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On 10 June 2020, the German government published its long-awaited national hydrogen agenda. Earlier, the Dutch government also published its own hydrogen agenda and the policy overlap is clear: as far as the Dutch and the Germans are concerned, hydrogen will play an important role in the future energy supply of Europe.

The Dutch government published its hydrogen agenda on 30 March 2020. In the agenda, particular attention is paid to the creation of potential transportation hubs function which the Netherlands could incorporate into a greater, European hydrogen infrastructure. In addition, multiple references are made to Germany as a neighbouring country and potential hydrogen infrastructure and market partner. Meanwhile, Dutch policies are being further implemented on a local level: the Dutch province of Limburg (situated between Germany and Belgium) recently published its own hydrogen agenda (as did the province of Groningen).

After postponing the publication multiple times, the German Federal Ministry for Economic Affairs and Energy published its national hydrogen agenda on 10 June 2020. In the German agenda there is a strong focus on the production and import of “green” hydrogen, which is hydrogen produced by electrolysis based on renewable energies. In the Netherlands, the financial media has stated that Germany’s focus on hydrogen “will be lucrative for The Netherlands as well”. The German government emphasizes the need for hydrogen imports of hydrogen to meet the expected rise in demand and the Netherlands is in a strategic position both to supply and transport hydrogen. Also, offshore wind is intended to be one of the main sources of renewable energy to supply the electricity for hydrogen production at an industrial scale. To this end, the German government will be looking for cooperation and projects in the North Sea area.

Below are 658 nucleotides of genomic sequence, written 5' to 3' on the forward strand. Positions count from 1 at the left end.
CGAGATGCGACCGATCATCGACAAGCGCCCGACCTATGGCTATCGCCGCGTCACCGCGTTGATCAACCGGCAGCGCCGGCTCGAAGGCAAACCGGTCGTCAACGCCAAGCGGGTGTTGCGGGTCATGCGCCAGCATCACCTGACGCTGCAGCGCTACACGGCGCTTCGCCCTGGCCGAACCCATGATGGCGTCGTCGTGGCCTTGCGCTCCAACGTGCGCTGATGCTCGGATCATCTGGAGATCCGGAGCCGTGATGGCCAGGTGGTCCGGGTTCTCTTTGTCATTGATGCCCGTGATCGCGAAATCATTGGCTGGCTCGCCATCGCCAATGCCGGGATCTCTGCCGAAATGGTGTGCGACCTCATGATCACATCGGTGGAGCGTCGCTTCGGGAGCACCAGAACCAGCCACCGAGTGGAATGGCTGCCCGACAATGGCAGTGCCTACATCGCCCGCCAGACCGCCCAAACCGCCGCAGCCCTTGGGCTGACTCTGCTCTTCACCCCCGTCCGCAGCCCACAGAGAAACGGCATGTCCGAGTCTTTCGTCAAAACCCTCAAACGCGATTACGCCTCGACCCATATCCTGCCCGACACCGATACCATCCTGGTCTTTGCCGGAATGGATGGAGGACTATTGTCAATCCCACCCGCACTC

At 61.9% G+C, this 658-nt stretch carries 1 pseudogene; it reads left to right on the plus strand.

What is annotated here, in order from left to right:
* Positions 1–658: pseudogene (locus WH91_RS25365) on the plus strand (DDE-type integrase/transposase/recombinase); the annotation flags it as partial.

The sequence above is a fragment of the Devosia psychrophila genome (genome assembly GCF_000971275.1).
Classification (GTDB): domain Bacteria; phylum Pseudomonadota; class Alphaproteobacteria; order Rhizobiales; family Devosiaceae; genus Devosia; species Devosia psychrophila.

The two countries appear ready to invest in hydrogen projects of all types (including infrastructure, production, and research). Since the national agendas overlap, bilateral cooperation may prove beneficial for both countries and for parties seeking to operate in the hydrogen sector throughout Europe. Yet, current EU regulations may pose an obstacle. Energy sector rules (specifically the EU Third Energy Package) require so-called “ownership unbundling”, which means that the energy generation and sale operations from transmission networks may not be performed by the same entity. This is an important issue that will need to be resolved if the hydrogen goals are to be met.

Hydrogen may be one of the main topics of interest during the German EU Presidency (from 1 July through 31 December 2020). Therefore, more news on hydrogen may soon be forthcoming.

(For more information on the EU unbundling regulation applicable to the hydrogen sector, we refer to this publication (in German) of Martin Borning of the GT Berlin office.)